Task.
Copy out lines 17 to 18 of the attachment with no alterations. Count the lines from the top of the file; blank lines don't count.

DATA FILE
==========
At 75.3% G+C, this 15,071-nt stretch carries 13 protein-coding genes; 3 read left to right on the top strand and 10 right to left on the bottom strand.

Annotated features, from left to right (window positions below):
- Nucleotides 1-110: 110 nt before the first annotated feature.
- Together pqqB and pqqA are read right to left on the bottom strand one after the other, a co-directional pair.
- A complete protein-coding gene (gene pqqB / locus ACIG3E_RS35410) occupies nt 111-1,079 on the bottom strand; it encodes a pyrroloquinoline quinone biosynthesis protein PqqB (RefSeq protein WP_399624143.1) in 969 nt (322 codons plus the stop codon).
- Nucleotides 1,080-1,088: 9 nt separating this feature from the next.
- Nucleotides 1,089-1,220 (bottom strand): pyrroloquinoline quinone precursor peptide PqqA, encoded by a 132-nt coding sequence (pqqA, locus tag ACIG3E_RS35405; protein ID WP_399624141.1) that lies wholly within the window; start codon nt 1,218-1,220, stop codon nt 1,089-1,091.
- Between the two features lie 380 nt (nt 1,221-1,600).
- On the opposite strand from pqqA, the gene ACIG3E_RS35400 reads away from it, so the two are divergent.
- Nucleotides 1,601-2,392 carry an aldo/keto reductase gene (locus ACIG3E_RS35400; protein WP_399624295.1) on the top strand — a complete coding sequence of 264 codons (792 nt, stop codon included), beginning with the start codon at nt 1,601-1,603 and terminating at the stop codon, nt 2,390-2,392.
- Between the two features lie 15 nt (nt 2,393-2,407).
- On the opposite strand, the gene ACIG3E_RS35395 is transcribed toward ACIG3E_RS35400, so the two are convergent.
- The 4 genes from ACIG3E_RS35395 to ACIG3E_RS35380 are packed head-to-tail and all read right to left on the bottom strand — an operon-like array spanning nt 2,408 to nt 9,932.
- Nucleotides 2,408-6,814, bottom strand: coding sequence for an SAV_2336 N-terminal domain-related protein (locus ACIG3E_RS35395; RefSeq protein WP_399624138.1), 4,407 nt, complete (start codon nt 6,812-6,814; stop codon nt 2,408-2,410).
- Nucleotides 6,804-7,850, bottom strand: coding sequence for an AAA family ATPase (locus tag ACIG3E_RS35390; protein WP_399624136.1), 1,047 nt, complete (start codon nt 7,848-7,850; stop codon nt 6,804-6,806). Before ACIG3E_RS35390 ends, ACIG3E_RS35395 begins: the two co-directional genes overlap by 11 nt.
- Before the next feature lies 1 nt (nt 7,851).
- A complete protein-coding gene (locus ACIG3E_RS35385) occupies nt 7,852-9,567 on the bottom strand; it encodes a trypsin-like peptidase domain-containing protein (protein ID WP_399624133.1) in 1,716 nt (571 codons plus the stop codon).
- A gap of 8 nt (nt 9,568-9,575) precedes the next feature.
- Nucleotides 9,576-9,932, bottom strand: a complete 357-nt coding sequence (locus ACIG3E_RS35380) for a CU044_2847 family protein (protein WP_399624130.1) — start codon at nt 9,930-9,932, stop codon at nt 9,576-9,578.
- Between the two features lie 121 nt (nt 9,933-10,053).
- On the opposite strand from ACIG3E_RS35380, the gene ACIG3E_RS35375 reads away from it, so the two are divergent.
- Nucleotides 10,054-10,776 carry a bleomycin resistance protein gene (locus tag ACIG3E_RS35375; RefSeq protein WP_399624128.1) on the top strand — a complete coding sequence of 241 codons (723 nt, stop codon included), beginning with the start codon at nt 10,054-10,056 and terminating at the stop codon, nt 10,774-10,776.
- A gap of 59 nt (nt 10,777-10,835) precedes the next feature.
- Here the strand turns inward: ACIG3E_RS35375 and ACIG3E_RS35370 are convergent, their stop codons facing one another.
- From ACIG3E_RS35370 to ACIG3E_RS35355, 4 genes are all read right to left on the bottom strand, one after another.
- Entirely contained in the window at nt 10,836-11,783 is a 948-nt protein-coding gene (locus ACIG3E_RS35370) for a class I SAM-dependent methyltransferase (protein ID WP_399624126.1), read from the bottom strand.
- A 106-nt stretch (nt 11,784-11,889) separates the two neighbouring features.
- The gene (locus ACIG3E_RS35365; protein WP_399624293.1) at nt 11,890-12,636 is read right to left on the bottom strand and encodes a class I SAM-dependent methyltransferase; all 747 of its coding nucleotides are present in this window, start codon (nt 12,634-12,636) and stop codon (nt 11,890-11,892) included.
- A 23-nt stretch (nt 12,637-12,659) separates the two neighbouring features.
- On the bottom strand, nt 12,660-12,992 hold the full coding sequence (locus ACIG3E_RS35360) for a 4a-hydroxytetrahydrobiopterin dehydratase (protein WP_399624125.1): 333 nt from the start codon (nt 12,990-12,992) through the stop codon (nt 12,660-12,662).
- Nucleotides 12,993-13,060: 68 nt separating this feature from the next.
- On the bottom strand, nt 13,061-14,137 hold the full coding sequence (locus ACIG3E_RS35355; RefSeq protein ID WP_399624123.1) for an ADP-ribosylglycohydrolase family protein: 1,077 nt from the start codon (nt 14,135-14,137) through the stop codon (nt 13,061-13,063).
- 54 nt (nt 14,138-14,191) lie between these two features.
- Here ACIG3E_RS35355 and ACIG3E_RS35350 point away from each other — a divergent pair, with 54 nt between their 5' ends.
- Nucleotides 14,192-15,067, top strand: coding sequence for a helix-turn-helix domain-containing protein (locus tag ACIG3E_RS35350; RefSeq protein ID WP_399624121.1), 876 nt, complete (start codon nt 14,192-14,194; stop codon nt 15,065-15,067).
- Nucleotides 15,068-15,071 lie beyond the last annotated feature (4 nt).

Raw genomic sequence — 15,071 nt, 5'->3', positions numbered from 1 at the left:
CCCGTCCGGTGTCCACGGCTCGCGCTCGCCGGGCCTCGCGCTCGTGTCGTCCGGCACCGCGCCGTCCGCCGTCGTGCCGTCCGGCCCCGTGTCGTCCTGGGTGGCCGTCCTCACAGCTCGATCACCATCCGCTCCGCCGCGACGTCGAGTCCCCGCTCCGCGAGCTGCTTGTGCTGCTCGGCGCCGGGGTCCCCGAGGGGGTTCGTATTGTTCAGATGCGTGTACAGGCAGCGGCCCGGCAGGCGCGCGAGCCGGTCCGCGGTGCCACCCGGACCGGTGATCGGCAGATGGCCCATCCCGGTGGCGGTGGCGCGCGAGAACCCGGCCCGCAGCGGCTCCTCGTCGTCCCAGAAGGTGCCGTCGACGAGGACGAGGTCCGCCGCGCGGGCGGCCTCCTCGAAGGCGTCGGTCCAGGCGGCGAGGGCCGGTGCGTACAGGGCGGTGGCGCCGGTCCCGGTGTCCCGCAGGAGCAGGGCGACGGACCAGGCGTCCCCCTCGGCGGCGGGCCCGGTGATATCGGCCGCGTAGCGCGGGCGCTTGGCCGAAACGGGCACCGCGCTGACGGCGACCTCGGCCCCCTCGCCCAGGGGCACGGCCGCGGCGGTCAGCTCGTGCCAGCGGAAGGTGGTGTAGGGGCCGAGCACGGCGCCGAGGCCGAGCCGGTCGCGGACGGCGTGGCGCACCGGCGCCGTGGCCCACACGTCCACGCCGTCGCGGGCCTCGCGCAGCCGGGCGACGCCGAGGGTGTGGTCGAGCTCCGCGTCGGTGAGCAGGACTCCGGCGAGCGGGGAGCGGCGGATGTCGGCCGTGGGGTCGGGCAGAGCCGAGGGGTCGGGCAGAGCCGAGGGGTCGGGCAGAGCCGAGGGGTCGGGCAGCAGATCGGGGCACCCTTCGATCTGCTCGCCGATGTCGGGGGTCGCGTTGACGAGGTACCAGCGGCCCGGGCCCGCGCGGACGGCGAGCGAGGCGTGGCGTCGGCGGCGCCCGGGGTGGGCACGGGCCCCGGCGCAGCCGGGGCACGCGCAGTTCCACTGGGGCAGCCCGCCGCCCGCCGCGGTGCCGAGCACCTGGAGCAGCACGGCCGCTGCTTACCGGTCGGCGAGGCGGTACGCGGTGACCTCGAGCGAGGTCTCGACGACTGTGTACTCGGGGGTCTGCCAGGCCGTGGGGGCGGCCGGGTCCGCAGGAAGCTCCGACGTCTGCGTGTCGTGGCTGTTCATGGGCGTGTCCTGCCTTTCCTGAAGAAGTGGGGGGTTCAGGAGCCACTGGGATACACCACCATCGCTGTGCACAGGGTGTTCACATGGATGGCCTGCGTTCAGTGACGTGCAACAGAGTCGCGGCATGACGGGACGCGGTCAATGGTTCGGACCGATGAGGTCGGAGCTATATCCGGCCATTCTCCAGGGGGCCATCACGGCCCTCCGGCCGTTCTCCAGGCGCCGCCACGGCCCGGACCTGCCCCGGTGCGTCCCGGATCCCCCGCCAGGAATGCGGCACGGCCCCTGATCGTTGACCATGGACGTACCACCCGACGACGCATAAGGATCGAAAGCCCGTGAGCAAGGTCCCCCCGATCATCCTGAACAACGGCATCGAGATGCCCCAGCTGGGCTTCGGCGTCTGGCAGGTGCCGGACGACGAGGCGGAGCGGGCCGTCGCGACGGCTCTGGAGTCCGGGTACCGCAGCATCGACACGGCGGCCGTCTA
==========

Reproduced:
- A complete protein-coding gene (locus ACIG3E_RS35385) occupies nt 7,852-9,567 on the bottom strand; it encodes a trypsin-like peptidase domain-containing protein (protein ID WP_399624133.1) in 1,716 nt (571 codons plus the stop codon).
- A gap of 8 nt (nt 9,568-9,575) precedes the next feature.